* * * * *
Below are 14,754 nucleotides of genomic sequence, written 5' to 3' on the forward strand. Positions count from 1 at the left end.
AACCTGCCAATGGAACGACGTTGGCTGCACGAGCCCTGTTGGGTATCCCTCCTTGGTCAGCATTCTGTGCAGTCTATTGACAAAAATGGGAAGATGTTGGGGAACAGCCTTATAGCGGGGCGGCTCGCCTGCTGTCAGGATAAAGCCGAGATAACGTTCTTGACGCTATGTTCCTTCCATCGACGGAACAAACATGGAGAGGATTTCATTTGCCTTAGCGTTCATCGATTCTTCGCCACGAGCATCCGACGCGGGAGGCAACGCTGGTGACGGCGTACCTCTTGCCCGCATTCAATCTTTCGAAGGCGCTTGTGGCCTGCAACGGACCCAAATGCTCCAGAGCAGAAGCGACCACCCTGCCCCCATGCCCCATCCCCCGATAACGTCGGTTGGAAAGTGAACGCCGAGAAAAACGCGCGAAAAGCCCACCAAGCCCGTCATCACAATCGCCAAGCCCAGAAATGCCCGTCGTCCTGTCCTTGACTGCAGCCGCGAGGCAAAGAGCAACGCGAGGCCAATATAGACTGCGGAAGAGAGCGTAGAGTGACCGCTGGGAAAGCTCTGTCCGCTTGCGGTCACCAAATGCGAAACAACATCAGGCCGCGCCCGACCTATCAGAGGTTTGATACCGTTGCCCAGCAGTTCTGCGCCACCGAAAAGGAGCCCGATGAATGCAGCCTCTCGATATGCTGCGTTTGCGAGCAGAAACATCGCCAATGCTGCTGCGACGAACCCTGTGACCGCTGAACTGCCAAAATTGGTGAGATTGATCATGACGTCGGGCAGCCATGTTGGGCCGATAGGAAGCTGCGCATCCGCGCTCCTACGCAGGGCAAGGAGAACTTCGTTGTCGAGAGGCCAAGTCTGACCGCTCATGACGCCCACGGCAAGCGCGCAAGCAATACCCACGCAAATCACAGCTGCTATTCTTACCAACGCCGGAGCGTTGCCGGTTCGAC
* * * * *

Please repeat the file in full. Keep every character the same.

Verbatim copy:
Below are 14,754 nucleotides of genomic sequence, written 5' to 3' on the forward strand. Positions count from 1 at the left end.
AACCTGCCAATGGAACGACGTTGGCTGCACGAGCCCTGTTGGGTATCCCTCCTTGGTCAGCATTCTGTGCAGTCTATTGACAAAAATGGGAAGATGTTGGGGAACAGCCTTATAGCGGGGCGGCTCGCCTGCTGTCAGGATAAAGCCGAGATAACGTTCTTGACGCTATGTTCCTTCCATCGACGGAACAAACATGGAGAGGATTTCATTTGCCTTAGCGTTCATCGATTCTTCGCCACGAGCATCCGACGCGGGAGGCAACGCTGGTGACGGCGTACCTCTTGCCCGCATTCAATCTTTCGAAGGCGCTTGTGGCCTGCAACGGACCCAAATGCTCCAGAGCAGAAGCGACCACCCTGCCCCCATGCCCCATCCCCCGATAACGTCGGTTGGAAAGTGAACGCCGAGAAAAACGCGCGAAAAGCCCACCAAGCCCGTCATCACAATCGCCAAGCCCAGAAATGCCCGTCGTCCTGTCCTTGACTGCAGCCGCGAGGCAAAGAGCAACGCGAGGCCAATATAGACTGCGGAAGAGAGCGTAGAGTGACCGCTGGGAAAGCTCTGTCCGCTTGCGGTCACCAAATGCGAAACAACATCAGGCCGCGCCCGACCTATCAGAGGTTTGATACCGTTGCCCAGCAGTTCTGCGCCACCGAAAAGGAGCCCGATGAATGCAGCCTCTCGATATGCTGCGTTTGCGAGCAGAAACATCGCCAATGCTGCTGCGACGAACCCTGTGACCGCTGAACTGCCAAAATTGGTGAGATTGATCATGACGTCGGGCAGCCATGTTGGGCCGATAGGAAGCTGCGCATCCGCGCTCCTACGCAGGGCAAGGAGAACTTCGTTGTCGAGAGGCCAAGTCTGACCGCTCATGACGCCCACGGCAAGCGCGCAAGCAATACCCACGCAAATCACAGCTGCTATTCTTACCAACGCCGGAGCGTTGCCGGTTCGAC